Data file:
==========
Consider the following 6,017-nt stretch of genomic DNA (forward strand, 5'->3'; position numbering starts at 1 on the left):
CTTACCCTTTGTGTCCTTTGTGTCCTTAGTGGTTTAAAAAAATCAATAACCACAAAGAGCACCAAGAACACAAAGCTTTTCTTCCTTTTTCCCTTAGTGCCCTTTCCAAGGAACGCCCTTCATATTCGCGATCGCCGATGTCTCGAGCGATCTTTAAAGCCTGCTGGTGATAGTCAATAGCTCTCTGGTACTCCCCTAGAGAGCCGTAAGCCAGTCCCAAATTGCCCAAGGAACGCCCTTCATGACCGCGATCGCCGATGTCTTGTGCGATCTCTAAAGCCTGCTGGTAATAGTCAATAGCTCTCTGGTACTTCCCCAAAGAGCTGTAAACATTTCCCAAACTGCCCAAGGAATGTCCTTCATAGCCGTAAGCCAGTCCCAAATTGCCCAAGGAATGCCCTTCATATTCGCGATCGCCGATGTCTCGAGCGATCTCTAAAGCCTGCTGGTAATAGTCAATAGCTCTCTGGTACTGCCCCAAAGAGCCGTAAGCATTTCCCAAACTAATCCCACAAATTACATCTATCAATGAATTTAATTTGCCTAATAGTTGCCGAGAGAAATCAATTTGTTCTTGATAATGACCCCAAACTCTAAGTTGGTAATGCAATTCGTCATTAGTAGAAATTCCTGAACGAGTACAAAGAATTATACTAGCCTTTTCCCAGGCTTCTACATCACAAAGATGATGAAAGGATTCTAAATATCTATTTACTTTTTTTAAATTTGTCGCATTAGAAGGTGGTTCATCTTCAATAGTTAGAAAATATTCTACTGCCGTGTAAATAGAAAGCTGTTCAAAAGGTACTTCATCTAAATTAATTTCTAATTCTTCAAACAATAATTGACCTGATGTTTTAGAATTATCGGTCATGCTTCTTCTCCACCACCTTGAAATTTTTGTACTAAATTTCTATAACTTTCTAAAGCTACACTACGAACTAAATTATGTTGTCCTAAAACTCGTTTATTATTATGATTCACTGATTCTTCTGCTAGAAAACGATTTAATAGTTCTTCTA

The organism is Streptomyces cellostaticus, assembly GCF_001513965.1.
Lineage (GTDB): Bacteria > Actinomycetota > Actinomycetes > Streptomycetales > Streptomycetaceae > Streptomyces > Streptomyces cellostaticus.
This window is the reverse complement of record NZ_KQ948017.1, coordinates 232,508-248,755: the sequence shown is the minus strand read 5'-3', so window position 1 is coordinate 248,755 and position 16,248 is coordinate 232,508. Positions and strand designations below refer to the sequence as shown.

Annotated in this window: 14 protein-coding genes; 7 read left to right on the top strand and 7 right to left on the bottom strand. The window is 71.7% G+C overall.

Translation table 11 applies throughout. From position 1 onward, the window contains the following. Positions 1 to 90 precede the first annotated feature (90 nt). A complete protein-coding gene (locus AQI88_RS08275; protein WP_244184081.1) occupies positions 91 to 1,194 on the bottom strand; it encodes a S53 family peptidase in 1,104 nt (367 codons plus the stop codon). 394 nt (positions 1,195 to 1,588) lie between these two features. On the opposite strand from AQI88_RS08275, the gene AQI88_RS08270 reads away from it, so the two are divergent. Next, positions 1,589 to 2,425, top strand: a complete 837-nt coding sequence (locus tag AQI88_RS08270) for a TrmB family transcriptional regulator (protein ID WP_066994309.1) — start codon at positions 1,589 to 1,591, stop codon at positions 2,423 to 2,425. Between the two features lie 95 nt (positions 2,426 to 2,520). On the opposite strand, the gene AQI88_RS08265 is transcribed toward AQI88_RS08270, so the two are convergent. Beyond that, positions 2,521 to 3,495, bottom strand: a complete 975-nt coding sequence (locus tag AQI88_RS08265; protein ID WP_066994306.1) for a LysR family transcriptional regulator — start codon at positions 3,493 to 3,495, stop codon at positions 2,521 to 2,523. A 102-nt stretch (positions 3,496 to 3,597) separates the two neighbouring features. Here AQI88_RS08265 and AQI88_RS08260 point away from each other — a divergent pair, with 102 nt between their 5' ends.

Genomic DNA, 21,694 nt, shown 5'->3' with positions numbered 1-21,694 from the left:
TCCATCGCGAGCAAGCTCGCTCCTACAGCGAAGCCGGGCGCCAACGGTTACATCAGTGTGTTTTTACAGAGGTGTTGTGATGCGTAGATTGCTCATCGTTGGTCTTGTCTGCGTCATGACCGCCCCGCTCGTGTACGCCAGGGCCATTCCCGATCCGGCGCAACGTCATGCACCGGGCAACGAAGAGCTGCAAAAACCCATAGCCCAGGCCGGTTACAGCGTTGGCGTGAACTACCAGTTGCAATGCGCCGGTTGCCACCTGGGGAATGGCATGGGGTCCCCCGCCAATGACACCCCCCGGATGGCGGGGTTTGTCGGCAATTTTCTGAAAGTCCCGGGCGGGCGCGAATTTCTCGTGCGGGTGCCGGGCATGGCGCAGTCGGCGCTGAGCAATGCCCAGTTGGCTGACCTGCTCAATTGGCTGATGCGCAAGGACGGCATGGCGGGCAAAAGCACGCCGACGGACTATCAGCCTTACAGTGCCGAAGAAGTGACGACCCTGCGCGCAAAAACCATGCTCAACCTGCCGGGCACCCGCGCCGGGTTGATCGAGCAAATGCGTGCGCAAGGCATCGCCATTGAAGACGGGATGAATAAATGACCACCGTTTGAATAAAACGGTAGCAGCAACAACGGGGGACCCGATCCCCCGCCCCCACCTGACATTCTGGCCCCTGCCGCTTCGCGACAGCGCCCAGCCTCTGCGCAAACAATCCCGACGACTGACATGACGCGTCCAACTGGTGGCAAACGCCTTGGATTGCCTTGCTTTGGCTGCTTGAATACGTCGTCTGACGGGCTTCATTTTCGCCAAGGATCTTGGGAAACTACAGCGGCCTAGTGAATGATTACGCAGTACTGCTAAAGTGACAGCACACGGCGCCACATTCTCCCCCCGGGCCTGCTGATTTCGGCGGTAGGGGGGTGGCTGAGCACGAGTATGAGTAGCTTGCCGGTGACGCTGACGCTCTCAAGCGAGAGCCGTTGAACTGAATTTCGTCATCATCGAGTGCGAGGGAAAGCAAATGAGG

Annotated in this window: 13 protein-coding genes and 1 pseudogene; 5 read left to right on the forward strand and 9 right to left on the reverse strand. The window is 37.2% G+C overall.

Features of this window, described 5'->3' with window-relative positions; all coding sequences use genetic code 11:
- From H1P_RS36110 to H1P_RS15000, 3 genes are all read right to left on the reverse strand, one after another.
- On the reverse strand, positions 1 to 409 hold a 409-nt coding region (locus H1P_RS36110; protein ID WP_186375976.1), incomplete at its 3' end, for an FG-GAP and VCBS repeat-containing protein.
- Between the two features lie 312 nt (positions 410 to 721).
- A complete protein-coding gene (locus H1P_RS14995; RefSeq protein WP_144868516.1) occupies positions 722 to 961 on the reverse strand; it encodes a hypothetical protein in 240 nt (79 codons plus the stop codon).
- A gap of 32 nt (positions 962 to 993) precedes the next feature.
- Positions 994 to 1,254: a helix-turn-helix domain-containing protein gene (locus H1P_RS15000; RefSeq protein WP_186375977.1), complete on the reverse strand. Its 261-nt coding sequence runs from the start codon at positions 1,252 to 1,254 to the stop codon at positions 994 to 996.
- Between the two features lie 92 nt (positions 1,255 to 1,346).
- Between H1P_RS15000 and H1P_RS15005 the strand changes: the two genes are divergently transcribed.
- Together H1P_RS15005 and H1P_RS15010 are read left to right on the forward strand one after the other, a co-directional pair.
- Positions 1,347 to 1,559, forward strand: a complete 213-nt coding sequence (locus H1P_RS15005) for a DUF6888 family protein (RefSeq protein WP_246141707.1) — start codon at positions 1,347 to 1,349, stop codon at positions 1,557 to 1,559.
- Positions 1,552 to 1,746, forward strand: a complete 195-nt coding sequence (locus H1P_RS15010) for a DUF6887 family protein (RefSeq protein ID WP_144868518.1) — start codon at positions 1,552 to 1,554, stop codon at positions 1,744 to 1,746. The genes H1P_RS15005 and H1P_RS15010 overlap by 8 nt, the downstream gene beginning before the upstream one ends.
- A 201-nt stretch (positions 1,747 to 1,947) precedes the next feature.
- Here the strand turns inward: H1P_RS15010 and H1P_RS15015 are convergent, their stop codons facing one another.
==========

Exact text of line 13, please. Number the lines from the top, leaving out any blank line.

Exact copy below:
- On the reverse strand, positions 1 to 409 hold a 409-nt coding region (locus H1P_RS36110; protein ID WP_186375976.1), incomplete at its 3' end, for an FG-GAP and VCBS repeat-containing protein.